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TIMELINE-Nord Stream 2: Russia's push to boost gas supplies to Germany

(Updates with latest events)

Sept 10 (Reuters) - Russian gas supplier Gazprom said on Friday it had fully completed the construction of the Nord Stream 2 natural gas subsea pipeline, which is set to double Russia’s gas exporting capacity to Europe via the Baltic Sea.

Here are some significant moments in Nord Stream 2’s development:

2011

November: Gazprom and Western partners look into expanding the Nord Stream pipeline system by a further 55 billion cubic metres at an initial estimated cost of 9.5 billion euros ($11.3 billion).

2015

June: Gazprom, Royal Dutch Shell, E.ON, OMV, Wintershall and Engie agree to build the pipeline.

2016

March: Eight EU governments object on geopolitical grounds.

2017

April: Financing agreements are signed.

2018

January: Germany grants permits for construction and operation.

2019

January: The U.S. ambassador to Germany says companies involved in NS 2 could face sanctions.

December: Swiss-Dutch company Allseas suspends pipe-laying.

U.S. President Donald Trump signs a defence policy bill including sanctions.

2020

May: Germany’s energy regulator declines to grant a waiver of EU gas directives to the operators, while an EU court also throws out a challenge to the rules.

Sept. 3: Pressure mounts on Berlin to reconsider support after the alleged nerve agent attack on Kremlin critic Alexei Navalny.

Sept. 23: The world’s largest group of shipping insurers says it will not insure vessels involved in NS 2.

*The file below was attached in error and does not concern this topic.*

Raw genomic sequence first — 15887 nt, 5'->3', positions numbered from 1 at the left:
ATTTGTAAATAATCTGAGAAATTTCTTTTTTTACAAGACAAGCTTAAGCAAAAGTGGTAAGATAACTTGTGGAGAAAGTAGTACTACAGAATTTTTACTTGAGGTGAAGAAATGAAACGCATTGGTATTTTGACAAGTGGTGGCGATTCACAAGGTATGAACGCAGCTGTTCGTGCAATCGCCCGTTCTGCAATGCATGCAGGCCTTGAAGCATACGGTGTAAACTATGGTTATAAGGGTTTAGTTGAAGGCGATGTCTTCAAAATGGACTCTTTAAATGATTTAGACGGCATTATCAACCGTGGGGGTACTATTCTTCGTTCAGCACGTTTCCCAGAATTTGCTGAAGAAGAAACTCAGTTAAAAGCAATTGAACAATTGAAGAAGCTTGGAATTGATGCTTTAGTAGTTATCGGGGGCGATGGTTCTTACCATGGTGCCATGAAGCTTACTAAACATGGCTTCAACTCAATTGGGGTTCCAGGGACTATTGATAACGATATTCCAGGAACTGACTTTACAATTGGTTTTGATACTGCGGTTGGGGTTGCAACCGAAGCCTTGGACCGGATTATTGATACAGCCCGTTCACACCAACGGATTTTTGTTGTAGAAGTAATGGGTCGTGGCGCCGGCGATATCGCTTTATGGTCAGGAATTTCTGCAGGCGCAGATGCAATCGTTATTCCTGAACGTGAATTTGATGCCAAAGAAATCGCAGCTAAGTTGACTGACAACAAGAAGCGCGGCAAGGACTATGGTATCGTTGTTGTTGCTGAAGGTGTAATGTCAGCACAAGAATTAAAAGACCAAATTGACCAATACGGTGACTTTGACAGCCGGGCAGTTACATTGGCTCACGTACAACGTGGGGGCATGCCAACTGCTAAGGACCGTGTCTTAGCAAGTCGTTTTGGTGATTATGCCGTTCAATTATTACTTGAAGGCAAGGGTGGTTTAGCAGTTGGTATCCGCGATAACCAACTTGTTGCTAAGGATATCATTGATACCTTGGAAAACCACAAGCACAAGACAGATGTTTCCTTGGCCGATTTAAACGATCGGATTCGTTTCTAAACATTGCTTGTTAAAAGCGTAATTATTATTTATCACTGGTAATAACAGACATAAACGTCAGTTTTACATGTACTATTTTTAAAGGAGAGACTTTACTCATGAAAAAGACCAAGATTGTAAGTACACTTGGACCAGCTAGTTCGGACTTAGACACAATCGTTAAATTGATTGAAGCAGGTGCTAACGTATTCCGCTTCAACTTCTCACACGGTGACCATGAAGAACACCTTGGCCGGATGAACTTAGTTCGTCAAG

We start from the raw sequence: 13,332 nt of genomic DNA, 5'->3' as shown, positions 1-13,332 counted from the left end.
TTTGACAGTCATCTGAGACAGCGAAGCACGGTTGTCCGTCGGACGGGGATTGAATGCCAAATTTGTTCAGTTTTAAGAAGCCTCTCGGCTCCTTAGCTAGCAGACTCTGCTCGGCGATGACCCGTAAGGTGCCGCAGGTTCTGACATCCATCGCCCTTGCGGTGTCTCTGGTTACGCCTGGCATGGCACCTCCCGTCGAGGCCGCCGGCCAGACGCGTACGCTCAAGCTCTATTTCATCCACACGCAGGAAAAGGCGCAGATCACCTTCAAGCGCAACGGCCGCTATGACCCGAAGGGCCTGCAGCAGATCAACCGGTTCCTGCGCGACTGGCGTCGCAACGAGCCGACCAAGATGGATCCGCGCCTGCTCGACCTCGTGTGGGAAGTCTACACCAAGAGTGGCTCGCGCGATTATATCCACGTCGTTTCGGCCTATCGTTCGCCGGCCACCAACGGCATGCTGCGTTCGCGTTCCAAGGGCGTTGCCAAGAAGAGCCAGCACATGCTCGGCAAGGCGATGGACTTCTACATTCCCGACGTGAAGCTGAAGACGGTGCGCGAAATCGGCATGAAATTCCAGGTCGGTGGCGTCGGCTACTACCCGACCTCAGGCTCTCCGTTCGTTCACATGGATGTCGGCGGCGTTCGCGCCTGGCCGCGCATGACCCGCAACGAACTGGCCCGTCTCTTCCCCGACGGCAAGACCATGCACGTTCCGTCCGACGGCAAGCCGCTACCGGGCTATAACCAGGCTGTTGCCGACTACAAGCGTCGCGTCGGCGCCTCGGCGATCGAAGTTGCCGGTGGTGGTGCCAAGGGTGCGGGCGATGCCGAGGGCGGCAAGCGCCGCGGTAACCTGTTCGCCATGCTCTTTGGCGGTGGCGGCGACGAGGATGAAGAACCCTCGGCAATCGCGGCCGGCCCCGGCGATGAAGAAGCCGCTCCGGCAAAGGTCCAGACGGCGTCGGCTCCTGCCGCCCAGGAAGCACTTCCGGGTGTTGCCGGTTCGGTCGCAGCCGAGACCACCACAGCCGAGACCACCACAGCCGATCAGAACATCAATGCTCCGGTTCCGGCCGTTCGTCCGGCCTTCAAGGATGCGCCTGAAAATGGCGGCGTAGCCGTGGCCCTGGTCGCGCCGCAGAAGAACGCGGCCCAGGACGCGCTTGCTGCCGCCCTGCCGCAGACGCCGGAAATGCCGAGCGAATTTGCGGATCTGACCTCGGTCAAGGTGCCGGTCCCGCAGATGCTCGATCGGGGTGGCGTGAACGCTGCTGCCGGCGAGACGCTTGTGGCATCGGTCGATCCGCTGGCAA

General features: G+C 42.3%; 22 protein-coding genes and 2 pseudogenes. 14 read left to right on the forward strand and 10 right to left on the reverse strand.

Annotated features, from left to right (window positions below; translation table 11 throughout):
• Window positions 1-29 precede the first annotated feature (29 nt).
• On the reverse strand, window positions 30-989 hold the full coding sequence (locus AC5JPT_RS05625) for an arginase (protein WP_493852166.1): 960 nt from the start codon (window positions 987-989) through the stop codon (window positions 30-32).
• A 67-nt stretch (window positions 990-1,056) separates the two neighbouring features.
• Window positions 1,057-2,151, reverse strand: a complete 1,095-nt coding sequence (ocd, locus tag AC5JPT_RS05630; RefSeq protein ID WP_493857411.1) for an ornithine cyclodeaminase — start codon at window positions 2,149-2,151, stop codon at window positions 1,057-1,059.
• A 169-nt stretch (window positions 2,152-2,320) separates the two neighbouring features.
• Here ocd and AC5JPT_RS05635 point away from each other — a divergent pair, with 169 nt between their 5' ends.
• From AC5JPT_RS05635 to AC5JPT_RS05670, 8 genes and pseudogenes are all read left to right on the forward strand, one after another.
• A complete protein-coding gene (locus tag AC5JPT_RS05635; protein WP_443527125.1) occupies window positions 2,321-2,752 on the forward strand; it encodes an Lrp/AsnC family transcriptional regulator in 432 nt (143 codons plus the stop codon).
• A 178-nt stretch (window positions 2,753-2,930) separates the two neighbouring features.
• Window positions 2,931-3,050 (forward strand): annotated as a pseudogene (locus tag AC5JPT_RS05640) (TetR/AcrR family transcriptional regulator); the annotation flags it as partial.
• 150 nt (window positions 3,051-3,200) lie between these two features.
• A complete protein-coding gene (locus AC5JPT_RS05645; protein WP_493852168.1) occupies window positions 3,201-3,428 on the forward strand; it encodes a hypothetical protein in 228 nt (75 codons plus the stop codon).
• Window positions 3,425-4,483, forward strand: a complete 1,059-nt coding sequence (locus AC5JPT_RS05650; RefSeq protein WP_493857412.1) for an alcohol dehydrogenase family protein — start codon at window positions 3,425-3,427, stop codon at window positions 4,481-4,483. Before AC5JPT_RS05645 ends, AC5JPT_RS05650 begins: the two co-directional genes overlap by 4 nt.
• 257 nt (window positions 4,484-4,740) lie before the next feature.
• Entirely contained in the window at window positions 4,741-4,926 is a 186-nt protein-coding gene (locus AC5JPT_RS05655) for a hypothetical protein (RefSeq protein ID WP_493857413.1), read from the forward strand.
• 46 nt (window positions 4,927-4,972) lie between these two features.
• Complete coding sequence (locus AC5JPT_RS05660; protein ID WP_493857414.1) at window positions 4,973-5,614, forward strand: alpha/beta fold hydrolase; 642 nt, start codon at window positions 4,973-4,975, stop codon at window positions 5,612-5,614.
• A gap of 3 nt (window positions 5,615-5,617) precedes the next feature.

Oct. 1: Denmark gives NS 2 permission to operate in Danish waters.

Dec. 3: The United States unveils a bill targeting companies and individuals helping NS 2.

Dec. 28: NS 2 says it has completed the 2.6 km section in German waters.

2021

Jan 20: Trump on his last full day in office imposes sanctions on Russian pipe-laying ship Fortuna.

German environmental groups file complaints with maritime regulator BSH, effectively preventing further work in Germany for the time being.

Jan. 21: The European parliament passes a resolution calling for a stop to NS 2 completion in response to the arrest of Navalny in Russia.

Jan. 24: Fortuna resumes work in Danish waters.

April 22: The U.S. Senate Foreign Relations Committee advances a bill to pressure companies helping to build NS 2.

May 19: The U.S. State Department waives sanctions around participants of Nord Stream 2, saying it was in the U.S. national interest.

June 4: President Vladimir Putin says Russia has finished laying the first line of the pipeline to Germany.

June 7: U.S. Secretary of State Antony Blinken says completion of Nord Stream 2 is a “fait accompli”, defending the U.S. decision to waive some sanctions and vowing a response if Moscow tries to use gas as a weapon.

June 10: Nord Stream 2 says the project will start preparations to fill the first of two pipelines with natural gas within a few months.

July 22: The United States and Germany announce an agreement on NS 2 under which Berlin also pledged to respond to any attempt by Russia to use energy as a weapon against Ukraine and other Central and Eastern European countries.

July 28: The pipeline operator says NS 2 is 99% complete.

Aug 20: The Biden administration slaps sanctions on a Russian ship and two companies involved in the pipeline.

Putin says there are 15 km (9 miles) left to finish NS 2.

Aug 25: Duesseldorf Higher Regional Court rules that Nord Stream 2 is not exempt from European Union rules that require the owners of pipelines to be different from the suppliers of the gas that flows in them to ensure fair competition.

Sept 6: Russian pipelaying vessel the Fortuna welds the final piece of pipe into place.

Sept 10: Gazprom says it has completed the construction of the pipeline from Russia to Germany.

Reporting by Tommy Lund and Bartosz Dabrowski in Gdansk; editing by Milla Nissi and David Evans

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